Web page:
White-hat hackers, penetration testers, security researchers, and more are all available (for a fee) to break into your systems at your request and tell you what needs fixing, and how. Running a bug bounty is a great way to encourage this behavior. The researchers get a financial reward for their efforts, and you get consistent, ongoing feedback on the state of your security. 

You might think this is just advice for software vendors or IT data centers, but even if your company just has a website, you need to think about this. Every company, not just technical ones, must incorporate regular testing and auditing of how they and their suppliers process information.

A Life-Long Effort
To wrap up, I have something to say here that you might not like. This is going to take you the rest of your company's life to figure out: Attackers don't sit still, and attacks are getting more complex by the day. It's an ever-evolving picture. It also might cost you some money, but it's probably going to cost a lot less than doing nothing would. This is not a one-time project; a security culture needs to evolve and adapt.

Accepting a new IT world that is built on strong authentication and endpoint security not only makes IT more resilient against modern threats, it also helps companies transition into a remote-first world.

Rick van Galen is a security engineer at 1Password, the leader in providing private, secure and user-friendly password management to businesses and consumers globally. Based in Toronto, he spearheads the company's reputational and industry-leading security protocols. Rick is ... View Full Bio
Comment  | 
Print  | 
More Insights
Oldest First  |  Newest First  |  Threaded View
I Smell a RAT! New Cybersecurity Threats for the Crypto Industry
David Trepp, Partner, IT Assurance with accounting and advisory firm BPM LLP,  7/9/2021
Attacks on Kaseya Servers Led to Ransomware in Less Than 2 Hours
Robert Lemos, Contributing Writer,  7/7/2021
It's in the Game (but It Shouldn't Be)
Tal Memran, Cybersecurity Expert, CYE,  7/9/2021
Register for Dark Reading Newsletters
White Papers
Current Issue
Everything You Need to Know About DNS Attacks
It's important to understand DNS, potential attacks against it, and the tools and techniques required to defend DNS infrastructure. This report answers all the questions you were afraid to ask. Domain Name Service (DNS) is a critical part of any organization's digital infrastructure, but it's also one of the least understood. DNS is designed to be invisible to business professionals, IT stakeholders, and many security professionals, but DNS's threat surface is large and widely targeted. Attackers are causing a great deal of damage with an array of attacks such as denial of service, DNS cache poisoning, DNS hijackin, DNS tunneling, and DNS dangling. They are using DNS infrastructure to take control of inbound and outbound communications and preventing users from accessing the applications they are looking for. To stop attacks on DNS, security teams need to shore up the organization's security hygiene around DNS infrastructure, implement controls such as DNSSEC, and monitor DNS traffic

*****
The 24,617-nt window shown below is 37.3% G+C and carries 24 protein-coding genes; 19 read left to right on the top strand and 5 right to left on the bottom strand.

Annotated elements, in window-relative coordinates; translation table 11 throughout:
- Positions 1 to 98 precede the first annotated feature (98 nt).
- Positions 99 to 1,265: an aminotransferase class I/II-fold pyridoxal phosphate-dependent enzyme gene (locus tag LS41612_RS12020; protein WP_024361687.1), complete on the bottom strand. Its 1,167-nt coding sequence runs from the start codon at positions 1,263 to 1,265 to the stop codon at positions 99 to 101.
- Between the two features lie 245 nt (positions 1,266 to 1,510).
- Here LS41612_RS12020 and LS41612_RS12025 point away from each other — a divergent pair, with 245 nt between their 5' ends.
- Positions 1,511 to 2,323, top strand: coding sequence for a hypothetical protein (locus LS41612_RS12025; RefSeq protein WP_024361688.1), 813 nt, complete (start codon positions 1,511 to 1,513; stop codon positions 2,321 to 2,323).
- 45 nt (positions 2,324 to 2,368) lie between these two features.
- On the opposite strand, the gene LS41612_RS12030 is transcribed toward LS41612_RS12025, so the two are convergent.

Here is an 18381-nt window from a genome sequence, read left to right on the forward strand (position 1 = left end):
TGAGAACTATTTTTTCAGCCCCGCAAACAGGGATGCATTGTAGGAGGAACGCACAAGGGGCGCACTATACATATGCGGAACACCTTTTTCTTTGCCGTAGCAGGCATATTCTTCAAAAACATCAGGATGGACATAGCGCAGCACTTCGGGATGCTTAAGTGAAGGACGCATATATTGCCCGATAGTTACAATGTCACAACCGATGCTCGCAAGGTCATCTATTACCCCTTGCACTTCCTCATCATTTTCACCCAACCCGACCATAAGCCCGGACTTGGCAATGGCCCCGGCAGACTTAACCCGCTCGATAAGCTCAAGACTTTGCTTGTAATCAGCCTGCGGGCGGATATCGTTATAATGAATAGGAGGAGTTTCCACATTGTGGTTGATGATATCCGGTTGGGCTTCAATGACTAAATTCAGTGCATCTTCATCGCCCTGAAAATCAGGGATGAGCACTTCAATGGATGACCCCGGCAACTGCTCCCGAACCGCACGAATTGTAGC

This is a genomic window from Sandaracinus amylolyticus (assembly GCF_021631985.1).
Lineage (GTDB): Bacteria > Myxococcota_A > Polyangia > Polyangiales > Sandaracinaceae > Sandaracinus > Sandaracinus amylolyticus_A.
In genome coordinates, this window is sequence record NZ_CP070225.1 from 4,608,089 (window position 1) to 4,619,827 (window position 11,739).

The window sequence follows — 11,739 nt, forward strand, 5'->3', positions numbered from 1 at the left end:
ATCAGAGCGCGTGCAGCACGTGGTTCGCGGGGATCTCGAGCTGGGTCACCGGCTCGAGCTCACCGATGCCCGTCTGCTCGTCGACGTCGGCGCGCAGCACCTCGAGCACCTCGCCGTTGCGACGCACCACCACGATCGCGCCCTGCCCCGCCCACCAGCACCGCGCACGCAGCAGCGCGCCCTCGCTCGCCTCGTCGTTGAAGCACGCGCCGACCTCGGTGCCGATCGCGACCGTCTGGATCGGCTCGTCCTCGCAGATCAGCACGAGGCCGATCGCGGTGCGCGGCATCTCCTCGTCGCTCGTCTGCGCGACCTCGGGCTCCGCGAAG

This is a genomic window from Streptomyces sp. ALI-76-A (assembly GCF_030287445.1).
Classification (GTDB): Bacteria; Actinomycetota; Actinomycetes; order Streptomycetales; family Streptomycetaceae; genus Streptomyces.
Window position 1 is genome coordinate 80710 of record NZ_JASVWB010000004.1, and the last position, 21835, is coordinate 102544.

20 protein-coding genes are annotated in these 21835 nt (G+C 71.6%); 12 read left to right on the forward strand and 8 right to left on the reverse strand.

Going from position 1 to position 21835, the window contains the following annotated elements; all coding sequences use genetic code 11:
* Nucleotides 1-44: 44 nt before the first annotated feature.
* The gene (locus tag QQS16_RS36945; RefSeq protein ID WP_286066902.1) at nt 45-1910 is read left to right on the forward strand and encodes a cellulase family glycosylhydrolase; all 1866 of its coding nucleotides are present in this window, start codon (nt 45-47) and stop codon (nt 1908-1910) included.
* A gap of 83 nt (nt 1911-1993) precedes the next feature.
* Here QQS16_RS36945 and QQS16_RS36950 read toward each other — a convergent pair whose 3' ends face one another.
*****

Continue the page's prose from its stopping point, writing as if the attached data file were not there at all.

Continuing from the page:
Flash Poll
How Enterprises are Developing Secure Applications
How Enterprises are Developing Secure Applications
Recent breaches of third-party apps are driving many organizations to think harder about the security of their off-the-shelf software as they continue to move left in secure software development practices.
Twitter Feed
Dark Reading - Bug Report
Bug Report
Enterprise Vulnerabilities
From DHS/US-CERT's National Vulnerability Database
PUBLISHED: 2023-05-26
Craft is a CMS for creating custom digital experiences. Cross site scripting (XSS) can be triggered by review volumes. This issue has been fixed in version 4.4.7.
PUBLISHED: 2023-05-26
Django-SES is a drop-in mail backend for Django. The django_ses library implements a mail backend for Django using AWS Simple Email Service. The library exports the `SESEventWebhookView class` intended to receive signed requests from AWS to handle email bounces, subscriptions, etc. These requests ar...
PUBLISHED: 2023-05-26
Highlight is an open source, full-stack monitoring platform. Highlight may record passwords on customer deployments when a password html input is switched to `type="text"` via a javascript "Show Password" button. This differs from the expected behavior which always obfuscates `ty...
PUBLISHED: 2023-05-26
Craft is a CMS for creating custom digital experiences on the web.The platform does not filter input and encode output in Quick Post validation error message, which can deliver an XSS payload. Old CVE fixed the XSS in label HTML but didn’t fix it when clicking save. This issue was...
PUBLISHED: 2023-05-26
GDSDB infinite loop in Wireshark 4.0.0 to 4.0.5 and 3.6.0 to 3.6.13 allows denial of service via packet injection or crafted capture file